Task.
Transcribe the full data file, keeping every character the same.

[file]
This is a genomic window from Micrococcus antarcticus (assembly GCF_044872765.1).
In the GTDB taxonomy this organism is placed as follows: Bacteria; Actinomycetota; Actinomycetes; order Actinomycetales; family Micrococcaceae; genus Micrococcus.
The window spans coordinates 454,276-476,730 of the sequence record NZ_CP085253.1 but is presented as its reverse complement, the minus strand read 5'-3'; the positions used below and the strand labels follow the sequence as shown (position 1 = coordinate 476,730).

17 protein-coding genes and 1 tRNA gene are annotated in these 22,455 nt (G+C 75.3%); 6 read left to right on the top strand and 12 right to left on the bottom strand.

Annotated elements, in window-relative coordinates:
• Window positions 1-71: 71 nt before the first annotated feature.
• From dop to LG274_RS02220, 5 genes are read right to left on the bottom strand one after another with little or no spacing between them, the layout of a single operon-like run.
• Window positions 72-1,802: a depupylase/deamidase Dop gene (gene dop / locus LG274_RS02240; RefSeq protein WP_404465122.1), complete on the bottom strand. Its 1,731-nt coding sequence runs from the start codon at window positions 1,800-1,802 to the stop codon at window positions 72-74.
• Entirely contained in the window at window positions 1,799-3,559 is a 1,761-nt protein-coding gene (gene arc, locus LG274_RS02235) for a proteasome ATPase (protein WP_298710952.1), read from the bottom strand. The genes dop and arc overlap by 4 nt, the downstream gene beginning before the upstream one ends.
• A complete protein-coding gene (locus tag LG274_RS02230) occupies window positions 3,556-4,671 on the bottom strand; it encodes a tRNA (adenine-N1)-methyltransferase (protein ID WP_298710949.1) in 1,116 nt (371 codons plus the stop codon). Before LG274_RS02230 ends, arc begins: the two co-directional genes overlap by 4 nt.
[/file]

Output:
This is a genomic window from Micrococcus antarcticus (assembly GCF_044872765.1).
In the GTDB taxonomy this organism is placed as follows: Bacteria; Actinomycetota; Actinomycetes; order Actinomycetales; family Micrococcaceae; genus Micrococcus.
The window spans coordinates 454,276-476,730 of the sequence record NZ_CP085253.1 but is presented as its reverse complement, the minus strand read 5'-3'; the positions used below and the strand labels follow the sequence as shown (position 1 = coordinate 476,730).

17 protein-coding genes and 1 tRNA gene are annotated in these 22,455 nt (G+C 75.3%); 6 read left to right on the top strand and 12 right to left on the bottom strand.

Annotated elements, in window-relative coordinates:
• Window positions 1-71: 71 nt before the first annotated feature.
• From dop to LG274_RS02220, 5 genes are read right to left on the bottom strand one after another with little or no spacing between them, the layout of a single operon-like run.
• Window positions 72-1,802: a depupylase/deamidase Dop gene (gene dop / locus LG274_RS02240; RefSeq protein WP_404465122.1), complete on the bottom strand. Its 1,731-nt coding sequence runs from the start codon at window positions 1,800-1,802 to the stop codon at window positions 72-74.
• Entirely contained in the window at window positions 1,799-3,559 is a 1,761-nt protein-coding gene (gene arc, locus LG274_RS02235) for a proteasome ATPase (protein WP_298710952.1), read from the bottom strand. The genes dop and arc overlap by 4 nt, the downstream gene beginning before the upstream one ends.
• A complete protein-coding gene (locus tag LG274_RS02230) occupies window positions 3,556-4,671 on the bottom strand; it encodes a tRNA (adenine-N1)-methyltransferase (protein ID WP_298710949.1) in 1,116 nt (371 codons plus the stop codon). Before LG274_RS02230 ends, arc begins: the two co-directional genes overlap by 4 nt.